Migrating to the cloud offers both cost and application advantages. However, it is important to plan the process appropriately.
In the business environment of today, modern enterprises need cloud-first strategies to stay competitive. According to Gartner, cloud shift across critical enterprise IT markets will increase from 19% to 28% by 2022. Moreover, IDG found that firms have invested an average budget of $3.5 on cloud services, platforms, and applications.
There are a ton of compelling reasons for this, comprising a major need for firms to reduce costs or be more agile. With cloud solutions, firms can also leverage scalable, quality, and elastic storage. In contrast, the on-premises solution requires adequate investment in software, hardware, and IT staff to cover peak storage requirements. Cloud hosting provides more elastic scalability for rapid computing rollout of new applications, flexibility for redundancy, and ready access to advanced cloud-based services like artificial intelligence (or AI) and machine learning (or ML).
Even when taking into consideration these advantages and available budget, there are certain concerns regarding cloud migration. The main issue is that cloud migration has conventionally been a risky and complex process. Based on the size of the migration project, it can become a drain on internal IT resources and an overall labor-intensive process. So, how do firms reduce the complexity and amplify the time to ROI (or return on investment)? By having a carefully mapped plan for implementation and a birds-eye view of the existing legacy systems.
Reviewing Internal Infrastructure
As part of the migration process, it’s vital to understand what makes up an enterprise’s current content, including custom components, metadata, and unstructured data.
When it comes to migrating to the cloud, a typical ‘life and shift strategy’ of moving a current ECM (or enterprise content management) platform can be risky and ineffective. As a consequence, firms will need to adopt an approach that offers an uninterrupted service, while also de-risking the overall migration. Although no such thing as a ‘push-button migration’ exists, a programmed approach that kick starts the process of migration can allow businesses to go ahead with the migration at their own pace.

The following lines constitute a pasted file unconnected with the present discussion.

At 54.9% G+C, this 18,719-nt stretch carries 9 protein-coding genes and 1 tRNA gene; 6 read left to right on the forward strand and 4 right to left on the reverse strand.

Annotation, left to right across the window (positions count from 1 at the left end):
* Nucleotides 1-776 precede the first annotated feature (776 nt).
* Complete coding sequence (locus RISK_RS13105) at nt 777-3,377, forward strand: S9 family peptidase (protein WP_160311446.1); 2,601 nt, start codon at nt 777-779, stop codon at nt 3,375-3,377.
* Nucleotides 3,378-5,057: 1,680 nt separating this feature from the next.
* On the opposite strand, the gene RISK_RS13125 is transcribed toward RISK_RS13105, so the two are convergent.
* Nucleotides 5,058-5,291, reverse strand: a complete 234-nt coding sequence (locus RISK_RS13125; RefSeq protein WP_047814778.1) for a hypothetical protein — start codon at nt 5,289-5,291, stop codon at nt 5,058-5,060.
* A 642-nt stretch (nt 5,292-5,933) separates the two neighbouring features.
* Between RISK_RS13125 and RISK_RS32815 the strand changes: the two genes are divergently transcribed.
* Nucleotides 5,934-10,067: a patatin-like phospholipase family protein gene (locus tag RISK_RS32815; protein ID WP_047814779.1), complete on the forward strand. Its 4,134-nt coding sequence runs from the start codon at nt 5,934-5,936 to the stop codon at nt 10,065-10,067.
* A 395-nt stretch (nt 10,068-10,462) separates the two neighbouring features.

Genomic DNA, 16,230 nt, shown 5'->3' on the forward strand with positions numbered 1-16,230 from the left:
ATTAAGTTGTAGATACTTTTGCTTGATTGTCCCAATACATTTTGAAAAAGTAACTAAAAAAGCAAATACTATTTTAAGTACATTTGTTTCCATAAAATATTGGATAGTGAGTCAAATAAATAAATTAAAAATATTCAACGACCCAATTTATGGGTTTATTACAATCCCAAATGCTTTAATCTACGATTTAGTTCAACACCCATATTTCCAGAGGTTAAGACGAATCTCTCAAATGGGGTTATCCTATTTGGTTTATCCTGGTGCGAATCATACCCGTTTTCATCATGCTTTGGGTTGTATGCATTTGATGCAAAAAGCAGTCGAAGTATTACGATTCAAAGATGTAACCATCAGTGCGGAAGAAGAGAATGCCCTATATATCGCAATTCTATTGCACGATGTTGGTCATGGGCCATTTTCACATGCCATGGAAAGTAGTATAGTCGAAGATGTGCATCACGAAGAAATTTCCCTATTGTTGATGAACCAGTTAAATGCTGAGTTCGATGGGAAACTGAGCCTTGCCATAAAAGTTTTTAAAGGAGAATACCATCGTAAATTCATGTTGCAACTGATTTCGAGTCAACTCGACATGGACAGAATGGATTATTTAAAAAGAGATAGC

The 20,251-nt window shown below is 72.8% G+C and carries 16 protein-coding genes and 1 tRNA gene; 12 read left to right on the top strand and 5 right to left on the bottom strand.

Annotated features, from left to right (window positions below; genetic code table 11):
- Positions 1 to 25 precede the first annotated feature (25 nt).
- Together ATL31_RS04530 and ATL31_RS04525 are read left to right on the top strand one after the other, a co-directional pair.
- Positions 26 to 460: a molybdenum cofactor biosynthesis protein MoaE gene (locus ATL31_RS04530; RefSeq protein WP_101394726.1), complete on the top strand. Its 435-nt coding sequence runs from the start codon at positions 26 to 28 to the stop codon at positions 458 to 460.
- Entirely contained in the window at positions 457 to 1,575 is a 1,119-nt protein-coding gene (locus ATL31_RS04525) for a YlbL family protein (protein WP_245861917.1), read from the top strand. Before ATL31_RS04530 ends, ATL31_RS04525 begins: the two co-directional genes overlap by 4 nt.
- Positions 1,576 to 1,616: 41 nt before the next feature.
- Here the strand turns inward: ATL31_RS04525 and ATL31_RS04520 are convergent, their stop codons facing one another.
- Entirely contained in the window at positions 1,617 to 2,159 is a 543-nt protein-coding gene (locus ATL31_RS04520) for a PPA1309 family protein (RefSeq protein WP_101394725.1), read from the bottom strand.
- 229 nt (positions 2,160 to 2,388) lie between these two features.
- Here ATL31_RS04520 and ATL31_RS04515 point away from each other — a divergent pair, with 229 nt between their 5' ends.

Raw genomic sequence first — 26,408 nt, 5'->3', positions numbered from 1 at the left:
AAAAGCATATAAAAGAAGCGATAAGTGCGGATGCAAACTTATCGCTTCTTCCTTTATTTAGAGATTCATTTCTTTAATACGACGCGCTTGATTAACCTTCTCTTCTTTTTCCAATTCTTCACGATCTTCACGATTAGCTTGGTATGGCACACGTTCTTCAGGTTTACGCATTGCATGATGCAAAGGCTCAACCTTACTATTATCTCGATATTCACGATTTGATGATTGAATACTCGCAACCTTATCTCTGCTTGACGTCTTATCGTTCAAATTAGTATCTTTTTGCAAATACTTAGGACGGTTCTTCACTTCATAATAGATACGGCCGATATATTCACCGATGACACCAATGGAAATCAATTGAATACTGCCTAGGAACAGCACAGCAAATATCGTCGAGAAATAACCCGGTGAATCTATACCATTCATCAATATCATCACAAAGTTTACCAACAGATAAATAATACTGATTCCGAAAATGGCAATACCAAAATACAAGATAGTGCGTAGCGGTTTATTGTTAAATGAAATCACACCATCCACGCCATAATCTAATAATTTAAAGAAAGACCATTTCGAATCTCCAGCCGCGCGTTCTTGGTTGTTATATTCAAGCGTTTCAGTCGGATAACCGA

Outlining a Clear Migration Strategy
To assist enterprises in successfully moving off legacy, outdated platforms, while reducing the risk of migrating content to the cloud, firms should follow a sequential approach that consists of three main components:
- Plan for needed tools
- Enlist experts
- Establish a robust process
Setting a Firm Timeline
As a firm developers a migration plan, it’s important also to understand the migration timeline. For instance, is phased migration an option, or are there particular applications that must be migrated by a set date? To adopt a sequential, phased approach, enterprises should prioritize migrating recently accessed content first and eliminate content that hasn’t been access for some time to a later phase. Grouping data by department/application or by last time accessed and then phasing the program is also a decent approach to support use adoption of the new system, along with de-risking the migration. There is an important suggestion though, don’t let the timeline wavier too much as you risk the process extending far lengthier than initially intended and delay the ROI.
Ensuring a Complete Migration
Mainstream migrations can incorporate millions of documents that are stored across a plethora of file stores, databases, and repositories. As enterprises begin to analyze their content, methods for moving content from on-premises to the cloud should also be assessed. For small content migrations, this may comprise being able to stream the data over a high-speed internet connection. However, this will not be adequate for large-scale migrations. For bigger migrations, physical appliances, like Amazon Snowball, are usually preferred.
As enterprises consider the original migration and any content deltas after the original migration is complete, both techniques come into play. Although numerous organizations still witness migration to the cloud as an uphill process, strategic approach, and careful planning assist you in ensuring success. Making a move to the cloud will not just simplify the daily workload of the employees; it will advance the digital goals of an organization while offering a better experience for customers.